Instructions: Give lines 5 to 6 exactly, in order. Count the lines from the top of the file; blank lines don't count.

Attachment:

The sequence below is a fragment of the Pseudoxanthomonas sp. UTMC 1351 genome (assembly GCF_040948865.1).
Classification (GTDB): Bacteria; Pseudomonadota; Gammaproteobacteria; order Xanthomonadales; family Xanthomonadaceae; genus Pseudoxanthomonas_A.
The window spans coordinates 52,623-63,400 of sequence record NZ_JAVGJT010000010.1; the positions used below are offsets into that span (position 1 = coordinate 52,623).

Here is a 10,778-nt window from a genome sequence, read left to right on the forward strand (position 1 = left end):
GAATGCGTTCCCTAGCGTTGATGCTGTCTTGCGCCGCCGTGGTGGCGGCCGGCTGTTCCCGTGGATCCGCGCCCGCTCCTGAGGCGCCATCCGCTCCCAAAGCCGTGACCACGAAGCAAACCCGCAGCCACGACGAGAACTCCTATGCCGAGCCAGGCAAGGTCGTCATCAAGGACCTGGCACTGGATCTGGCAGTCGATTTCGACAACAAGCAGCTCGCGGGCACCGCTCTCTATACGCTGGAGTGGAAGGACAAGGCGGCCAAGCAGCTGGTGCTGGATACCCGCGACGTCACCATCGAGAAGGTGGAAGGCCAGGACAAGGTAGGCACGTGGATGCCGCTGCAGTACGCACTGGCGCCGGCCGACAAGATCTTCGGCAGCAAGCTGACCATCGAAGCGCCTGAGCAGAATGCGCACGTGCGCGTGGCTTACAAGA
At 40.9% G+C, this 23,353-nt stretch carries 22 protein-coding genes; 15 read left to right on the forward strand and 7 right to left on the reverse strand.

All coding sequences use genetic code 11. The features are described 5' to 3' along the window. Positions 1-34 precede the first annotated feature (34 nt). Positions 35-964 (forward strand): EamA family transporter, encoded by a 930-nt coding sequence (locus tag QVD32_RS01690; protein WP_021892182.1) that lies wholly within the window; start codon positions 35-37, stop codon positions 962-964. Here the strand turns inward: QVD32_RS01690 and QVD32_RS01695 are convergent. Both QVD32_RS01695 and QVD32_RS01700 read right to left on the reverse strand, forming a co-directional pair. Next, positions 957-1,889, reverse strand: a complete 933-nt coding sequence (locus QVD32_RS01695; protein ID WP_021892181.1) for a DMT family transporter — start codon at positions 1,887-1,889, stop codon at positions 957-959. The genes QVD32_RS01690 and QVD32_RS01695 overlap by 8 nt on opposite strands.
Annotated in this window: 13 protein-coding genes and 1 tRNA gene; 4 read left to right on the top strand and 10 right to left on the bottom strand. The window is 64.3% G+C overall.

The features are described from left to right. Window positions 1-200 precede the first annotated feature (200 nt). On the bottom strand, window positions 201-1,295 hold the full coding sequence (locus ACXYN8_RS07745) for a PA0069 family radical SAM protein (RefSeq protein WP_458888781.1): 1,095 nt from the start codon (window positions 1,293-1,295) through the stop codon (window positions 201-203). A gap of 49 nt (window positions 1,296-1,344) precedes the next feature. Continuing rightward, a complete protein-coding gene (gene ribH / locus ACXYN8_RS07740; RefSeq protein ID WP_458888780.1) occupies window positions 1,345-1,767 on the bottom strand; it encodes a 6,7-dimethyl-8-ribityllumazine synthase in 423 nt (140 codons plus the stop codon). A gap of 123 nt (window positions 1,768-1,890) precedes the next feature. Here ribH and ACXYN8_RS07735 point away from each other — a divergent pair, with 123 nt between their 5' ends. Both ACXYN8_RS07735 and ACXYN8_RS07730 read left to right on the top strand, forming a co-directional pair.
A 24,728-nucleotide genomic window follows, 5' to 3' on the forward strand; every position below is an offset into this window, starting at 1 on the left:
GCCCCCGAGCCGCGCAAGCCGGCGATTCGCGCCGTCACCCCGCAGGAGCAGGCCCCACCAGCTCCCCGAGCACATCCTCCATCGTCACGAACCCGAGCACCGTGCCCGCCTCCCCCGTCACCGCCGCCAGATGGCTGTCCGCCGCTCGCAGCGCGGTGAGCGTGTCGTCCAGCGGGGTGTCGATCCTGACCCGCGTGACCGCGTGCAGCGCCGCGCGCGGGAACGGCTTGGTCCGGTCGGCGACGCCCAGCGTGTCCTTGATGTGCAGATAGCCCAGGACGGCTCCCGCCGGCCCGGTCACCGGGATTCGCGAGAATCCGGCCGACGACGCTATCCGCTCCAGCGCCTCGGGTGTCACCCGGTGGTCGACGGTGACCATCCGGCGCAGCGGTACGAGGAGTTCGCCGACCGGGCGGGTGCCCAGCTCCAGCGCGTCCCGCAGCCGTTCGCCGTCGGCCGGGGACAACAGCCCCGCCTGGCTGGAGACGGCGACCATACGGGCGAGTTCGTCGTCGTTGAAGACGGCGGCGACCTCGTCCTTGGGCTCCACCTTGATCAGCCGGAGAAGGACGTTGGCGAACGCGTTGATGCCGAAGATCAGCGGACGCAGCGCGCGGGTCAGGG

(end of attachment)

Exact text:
GAATGCGTTCCCTAGCGTTGATGCTGTCTTGCGCCGCCGTGGTGGCGGCCGGCTGTTCCCGTGGATCCGCGCCCGCTCCTGAGGCGCCATCCGCTCCCAAAGCCGTGACCACGAAGCAAACCCGCAGCCACGACGAGAACTCCTATGCCGAGCCAGGCAAGGTCGTCATCAAGGACCTGGCACTGGATCTGGCAGTCGATTTCGACAACAAGCAGCTCGCGGGCACCGCTCTCTATACGCTGGAGTGGAAGGACAAGGCGGCCAAGCAGCTGGTGCTGGATACCCGCGACGTCACCATCGAGAAGGTGGAAGGCCAGGACAAGGTAGGCACGTGGATGCCGCTGCAGTACGCACTGGCGCCGGCCGACAAGATCTTCGGCAGCAAGCTGACCATCGAAGCGCCTGAGCAGAATGCGCACGTGCGCGTGGCTTACAAGA
At 40.9% G+C, this 23,353-nt stretch carries 22 protein-coding genes; 15 read left to right on the forward strand and 7 right to left on the reverse strand.